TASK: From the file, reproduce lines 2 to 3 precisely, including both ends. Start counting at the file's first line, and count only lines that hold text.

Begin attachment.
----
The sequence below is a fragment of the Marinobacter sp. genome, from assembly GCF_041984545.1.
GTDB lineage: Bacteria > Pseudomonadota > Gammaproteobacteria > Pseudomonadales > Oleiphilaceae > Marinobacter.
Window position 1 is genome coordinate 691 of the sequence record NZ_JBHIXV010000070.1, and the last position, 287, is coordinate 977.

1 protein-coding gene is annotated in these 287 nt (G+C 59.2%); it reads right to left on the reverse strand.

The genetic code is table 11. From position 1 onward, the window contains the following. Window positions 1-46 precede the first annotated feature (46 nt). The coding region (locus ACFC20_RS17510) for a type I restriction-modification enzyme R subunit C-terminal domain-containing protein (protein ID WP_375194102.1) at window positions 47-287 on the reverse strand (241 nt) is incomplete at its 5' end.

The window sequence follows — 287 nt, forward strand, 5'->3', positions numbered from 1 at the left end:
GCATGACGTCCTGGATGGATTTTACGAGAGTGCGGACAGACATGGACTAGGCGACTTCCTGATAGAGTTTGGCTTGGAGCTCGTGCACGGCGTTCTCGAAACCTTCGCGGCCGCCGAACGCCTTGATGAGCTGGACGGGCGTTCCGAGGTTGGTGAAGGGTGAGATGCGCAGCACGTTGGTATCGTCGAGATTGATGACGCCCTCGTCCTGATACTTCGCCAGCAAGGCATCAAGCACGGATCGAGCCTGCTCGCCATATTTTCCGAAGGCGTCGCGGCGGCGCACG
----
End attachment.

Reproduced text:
GTDB lineage: Bacteria > Pseudomonadota > Gammaproteobacteria > Pseudomonadales > Oleiphilaceae > Marinobacter.
Window position 1 is genome coordinate 691 of the sequence record NZ_JBHIXV010000070.1, and the last position, 287, is coordinate 977.